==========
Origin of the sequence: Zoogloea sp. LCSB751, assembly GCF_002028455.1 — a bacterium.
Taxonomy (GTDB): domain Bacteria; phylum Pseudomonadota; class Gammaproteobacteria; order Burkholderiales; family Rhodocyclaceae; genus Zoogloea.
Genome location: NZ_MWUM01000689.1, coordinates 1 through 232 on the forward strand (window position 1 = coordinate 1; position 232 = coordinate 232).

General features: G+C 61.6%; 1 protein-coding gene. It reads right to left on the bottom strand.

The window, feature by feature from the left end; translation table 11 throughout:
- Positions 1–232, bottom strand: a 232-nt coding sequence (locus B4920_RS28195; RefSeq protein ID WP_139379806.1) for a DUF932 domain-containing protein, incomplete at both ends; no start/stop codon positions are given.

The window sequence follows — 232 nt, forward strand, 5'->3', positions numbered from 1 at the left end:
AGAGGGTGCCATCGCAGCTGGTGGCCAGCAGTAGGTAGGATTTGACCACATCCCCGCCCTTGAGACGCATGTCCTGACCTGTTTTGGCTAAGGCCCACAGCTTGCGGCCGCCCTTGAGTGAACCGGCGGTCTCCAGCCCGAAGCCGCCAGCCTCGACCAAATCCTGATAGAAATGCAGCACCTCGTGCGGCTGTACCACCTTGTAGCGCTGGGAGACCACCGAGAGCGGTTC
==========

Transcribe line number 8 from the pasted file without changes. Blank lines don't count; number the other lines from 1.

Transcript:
AGAGGGTGCCATCGCAGCTGGTGGCCAGCAGTAGGTAGGATTTGACCACATCCCCGCCCTTGAGACGCATGTCCTGACCTGTTTTGGCTAAGGCCCACAGCTTGCGGCCGCCCTTGAGTGAACCGGCGGTCTCCAGCCCGAAGCCGCCAGCCTCGACCAAATCCTGATAGAAATGCAGCACCTCGTGCGGCTGTACCACCTTGTAGCGCTGGGAGACCACCGAGAGCGGTTC